It is not,

In treating of sports during the period of history to which his book refers, he mentions the game called the Quintain ; and this he confiders as peculiar to burgesses and yeomen. This is an unfortunate opinion. For in old treatises this amusement is represented as fashionable among knights and men of rank *. Of the jeu de paume à cheval, and the other martial exercises, he is altogether filent. Yet the nature of his plan required him to dwell on these particulars, and to fupply the omiffions of the general historian.

These remarks have a reference to the understanding and the learning of the author. The following observation will affect the integrity which is expected from an historian.

To cite and appeal to as authorities, books or evidence which he has not seen, and could not understand if they had been submitted to his inspection, is, in any writer, a difingenuity so glaring, that no proper apology can be offered for it.--The book of Domesday has not yet been published; though the generosity of government could not offer

more respectable present to the studious. therefore, an historical monument which a writer can confult in his closet. And, from the form and nature of the characters in which it is written, if it were to be confulted, an alliduous application and a length of time would be neceffary to acquire the capacity of comprehending it. From the face, notwithstanding, of the history before us it appears, that this monument is perfeâly familiar to the author, as direct and frequent appeals are made to it. From this conduct, some readers may conclude that little reliance is to be placed on the other authorities which crowd his page. –This compendious method of appearing learned, is indeed but too common in the present age.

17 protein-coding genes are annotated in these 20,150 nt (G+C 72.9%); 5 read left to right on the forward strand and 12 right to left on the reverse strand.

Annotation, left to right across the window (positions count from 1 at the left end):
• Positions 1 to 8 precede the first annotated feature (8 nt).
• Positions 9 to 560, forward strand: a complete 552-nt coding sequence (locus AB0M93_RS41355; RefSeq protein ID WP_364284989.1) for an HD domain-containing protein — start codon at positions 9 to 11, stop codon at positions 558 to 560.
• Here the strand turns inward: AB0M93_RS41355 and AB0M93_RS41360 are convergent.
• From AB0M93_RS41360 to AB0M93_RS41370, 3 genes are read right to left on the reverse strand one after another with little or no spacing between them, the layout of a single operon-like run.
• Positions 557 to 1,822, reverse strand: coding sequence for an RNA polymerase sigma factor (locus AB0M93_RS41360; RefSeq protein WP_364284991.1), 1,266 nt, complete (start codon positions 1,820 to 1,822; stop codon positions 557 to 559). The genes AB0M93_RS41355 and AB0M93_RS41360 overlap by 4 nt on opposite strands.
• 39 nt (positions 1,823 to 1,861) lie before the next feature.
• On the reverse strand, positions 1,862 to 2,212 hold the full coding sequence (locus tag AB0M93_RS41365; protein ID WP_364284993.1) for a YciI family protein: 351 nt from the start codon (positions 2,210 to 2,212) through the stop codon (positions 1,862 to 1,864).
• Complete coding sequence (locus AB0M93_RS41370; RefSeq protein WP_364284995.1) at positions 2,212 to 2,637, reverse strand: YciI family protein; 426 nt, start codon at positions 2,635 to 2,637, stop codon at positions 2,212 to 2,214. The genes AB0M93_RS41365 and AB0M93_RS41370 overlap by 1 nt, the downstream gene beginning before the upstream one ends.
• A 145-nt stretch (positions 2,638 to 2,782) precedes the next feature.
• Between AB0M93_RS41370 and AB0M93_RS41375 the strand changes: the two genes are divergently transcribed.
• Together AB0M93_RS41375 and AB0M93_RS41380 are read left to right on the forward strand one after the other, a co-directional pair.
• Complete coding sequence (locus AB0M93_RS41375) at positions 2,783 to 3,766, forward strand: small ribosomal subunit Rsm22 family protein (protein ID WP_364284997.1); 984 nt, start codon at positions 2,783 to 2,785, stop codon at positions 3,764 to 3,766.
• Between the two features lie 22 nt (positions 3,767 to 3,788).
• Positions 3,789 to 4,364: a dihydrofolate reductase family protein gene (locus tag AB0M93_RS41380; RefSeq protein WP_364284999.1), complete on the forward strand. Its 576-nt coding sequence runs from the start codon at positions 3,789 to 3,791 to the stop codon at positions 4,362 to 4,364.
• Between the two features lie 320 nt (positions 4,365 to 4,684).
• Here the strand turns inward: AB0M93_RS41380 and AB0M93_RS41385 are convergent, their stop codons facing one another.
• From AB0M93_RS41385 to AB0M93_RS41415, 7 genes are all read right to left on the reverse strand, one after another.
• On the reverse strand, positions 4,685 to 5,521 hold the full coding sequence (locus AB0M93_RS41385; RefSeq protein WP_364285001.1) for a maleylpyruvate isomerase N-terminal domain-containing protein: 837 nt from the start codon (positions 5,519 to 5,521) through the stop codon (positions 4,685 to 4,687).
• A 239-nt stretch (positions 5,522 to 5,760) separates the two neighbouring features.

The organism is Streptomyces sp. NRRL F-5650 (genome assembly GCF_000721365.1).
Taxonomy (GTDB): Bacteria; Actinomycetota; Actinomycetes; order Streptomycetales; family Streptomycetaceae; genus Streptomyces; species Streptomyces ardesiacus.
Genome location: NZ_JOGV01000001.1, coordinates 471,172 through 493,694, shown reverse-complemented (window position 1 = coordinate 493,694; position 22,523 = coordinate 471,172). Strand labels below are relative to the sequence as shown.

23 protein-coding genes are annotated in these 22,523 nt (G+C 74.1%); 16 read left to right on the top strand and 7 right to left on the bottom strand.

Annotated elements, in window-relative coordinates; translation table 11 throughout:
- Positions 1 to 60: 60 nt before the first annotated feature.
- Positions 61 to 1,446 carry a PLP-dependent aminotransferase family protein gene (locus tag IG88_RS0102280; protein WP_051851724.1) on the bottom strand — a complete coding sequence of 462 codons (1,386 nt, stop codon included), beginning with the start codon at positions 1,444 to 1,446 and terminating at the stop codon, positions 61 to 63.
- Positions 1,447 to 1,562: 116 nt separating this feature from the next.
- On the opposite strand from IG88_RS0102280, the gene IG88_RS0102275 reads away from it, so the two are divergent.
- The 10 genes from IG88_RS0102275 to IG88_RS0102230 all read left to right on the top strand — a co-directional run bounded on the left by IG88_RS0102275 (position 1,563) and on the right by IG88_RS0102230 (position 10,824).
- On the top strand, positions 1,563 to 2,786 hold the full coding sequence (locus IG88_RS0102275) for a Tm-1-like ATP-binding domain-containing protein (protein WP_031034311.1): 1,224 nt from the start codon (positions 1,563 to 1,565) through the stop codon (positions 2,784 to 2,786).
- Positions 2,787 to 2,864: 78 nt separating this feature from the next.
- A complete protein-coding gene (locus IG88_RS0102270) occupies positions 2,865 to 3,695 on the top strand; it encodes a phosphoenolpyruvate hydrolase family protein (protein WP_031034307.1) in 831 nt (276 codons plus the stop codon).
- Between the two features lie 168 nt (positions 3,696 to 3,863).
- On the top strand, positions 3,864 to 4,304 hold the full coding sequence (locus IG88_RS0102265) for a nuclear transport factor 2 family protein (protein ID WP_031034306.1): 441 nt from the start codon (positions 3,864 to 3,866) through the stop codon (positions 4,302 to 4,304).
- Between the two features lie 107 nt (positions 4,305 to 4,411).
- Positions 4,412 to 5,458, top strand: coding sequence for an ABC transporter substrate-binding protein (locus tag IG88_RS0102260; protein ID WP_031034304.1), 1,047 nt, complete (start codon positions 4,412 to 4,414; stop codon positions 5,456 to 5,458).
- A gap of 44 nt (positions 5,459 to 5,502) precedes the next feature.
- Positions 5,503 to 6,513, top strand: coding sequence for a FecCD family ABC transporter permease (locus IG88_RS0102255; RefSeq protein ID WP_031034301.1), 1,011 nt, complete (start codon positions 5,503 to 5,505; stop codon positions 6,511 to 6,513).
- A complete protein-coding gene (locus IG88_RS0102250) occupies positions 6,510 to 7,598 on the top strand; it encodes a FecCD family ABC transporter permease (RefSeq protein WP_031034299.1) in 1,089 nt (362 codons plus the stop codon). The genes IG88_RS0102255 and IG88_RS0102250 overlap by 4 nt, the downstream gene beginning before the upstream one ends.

It is now fit, that we exhibit to our readers some specimens of this volume, from which they may form an opinion of the execution and abilities of the writer.

In the chapter, which records the history of learning in Great Britain, there is the following paffage concerning astrology

« None of the mathematical sciences was cultivated with fo moch diligence, in this period, as the fallacious one of judicial astrology. None indeed were honoured with the name of mathematicians but altrologers, who were believed by many to por. fefs the precious secret of reading the fates of kingdoms, the

See Differt. fur l'hist. de St. Louis,